Is it effective when working to simply dip the solder wire into the flux and solder or is it significantly better to apply to the joint and why? You want to apply the right amount of flux. Too little and you won’t get good soldering results. Too much and you run the risk of the solder flowing where you don’t want it to, since solder follows flux. You want to apply the flux in the manner that will best ensure you lay down the right amount. Usually this means using a tool to apply the flux to the area being soldered and not dipping the part into the #135. SRA #135 is not runny, and if you dip the part into the flux, you might not get enough flux on it. That being said, I am sure there are people who do dip their part into the #135 flux and get good results.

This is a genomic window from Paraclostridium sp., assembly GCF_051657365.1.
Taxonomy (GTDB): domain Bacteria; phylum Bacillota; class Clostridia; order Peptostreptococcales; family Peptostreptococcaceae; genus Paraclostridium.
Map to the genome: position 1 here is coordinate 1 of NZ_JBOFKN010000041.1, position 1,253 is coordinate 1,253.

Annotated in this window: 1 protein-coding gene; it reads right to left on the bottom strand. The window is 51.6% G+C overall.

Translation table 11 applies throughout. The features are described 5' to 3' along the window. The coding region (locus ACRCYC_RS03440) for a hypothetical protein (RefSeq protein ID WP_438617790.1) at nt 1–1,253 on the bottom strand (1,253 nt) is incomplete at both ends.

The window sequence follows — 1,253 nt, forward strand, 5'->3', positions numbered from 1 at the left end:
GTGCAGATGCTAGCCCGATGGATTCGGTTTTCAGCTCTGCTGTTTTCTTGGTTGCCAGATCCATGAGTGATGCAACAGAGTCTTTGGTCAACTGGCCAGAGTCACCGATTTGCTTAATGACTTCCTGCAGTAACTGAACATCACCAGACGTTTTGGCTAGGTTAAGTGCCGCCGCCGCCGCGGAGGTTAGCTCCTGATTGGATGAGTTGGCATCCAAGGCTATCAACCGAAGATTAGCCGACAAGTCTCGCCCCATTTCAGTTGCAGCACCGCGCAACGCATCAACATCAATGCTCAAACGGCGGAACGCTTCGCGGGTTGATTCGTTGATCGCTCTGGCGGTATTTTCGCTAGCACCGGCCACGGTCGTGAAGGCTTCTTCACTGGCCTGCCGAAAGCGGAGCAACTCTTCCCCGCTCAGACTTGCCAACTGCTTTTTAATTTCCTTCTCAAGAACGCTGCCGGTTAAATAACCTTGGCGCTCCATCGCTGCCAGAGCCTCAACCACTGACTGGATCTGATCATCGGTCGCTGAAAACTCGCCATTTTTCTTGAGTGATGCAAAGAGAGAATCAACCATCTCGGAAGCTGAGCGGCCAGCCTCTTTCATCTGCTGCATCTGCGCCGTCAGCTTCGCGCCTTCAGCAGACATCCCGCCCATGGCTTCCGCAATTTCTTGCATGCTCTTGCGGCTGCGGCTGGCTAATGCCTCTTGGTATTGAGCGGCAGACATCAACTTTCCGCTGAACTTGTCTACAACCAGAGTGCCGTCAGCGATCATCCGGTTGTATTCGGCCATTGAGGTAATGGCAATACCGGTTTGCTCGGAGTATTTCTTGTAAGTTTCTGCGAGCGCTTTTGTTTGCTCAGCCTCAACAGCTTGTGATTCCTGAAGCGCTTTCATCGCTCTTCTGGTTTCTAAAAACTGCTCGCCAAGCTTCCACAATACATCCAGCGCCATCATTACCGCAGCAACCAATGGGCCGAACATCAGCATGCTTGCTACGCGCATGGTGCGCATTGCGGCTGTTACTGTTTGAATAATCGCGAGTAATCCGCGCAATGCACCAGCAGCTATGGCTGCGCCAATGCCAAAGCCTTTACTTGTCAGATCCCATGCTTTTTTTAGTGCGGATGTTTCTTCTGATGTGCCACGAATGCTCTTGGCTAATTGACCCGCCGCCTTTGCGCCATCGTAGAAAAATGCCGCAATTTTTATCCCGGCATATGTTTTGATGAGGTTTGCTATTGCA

Is it advisable to heat up the flux with a heat gun if it is too hard/solid? You would want to do this very carefully since you don’t want the ingredients in the flux to separate. Quick, intense heat could cause the flux to separate into disparate ingredients. While this is not too likely, it can happen.
If the rosin flux becomes dry is there anything you can do to return it to more of a paste? You would want to gently heat it until it softens up, but you need to be careful not to heat it up too quickly or at too high of a temperature.
Does dipping your soldering iron directly into the flux help keep the tip clean, are there any benefits? Not a great idea. It wouldn’t be good for the solder iron because if you get too much rosin on a solder iron, it can be hard to clean off. Also, it can cause the flux to separate. Better to put the flux on the part that you are soldering, and to then apply the solder wire and solder iron to the area where the flux is. Of course, the solder iron will usually contact the flux, but you don’t want to 'bathe' the soldering iron inside the flux by sticking it in the flux jar.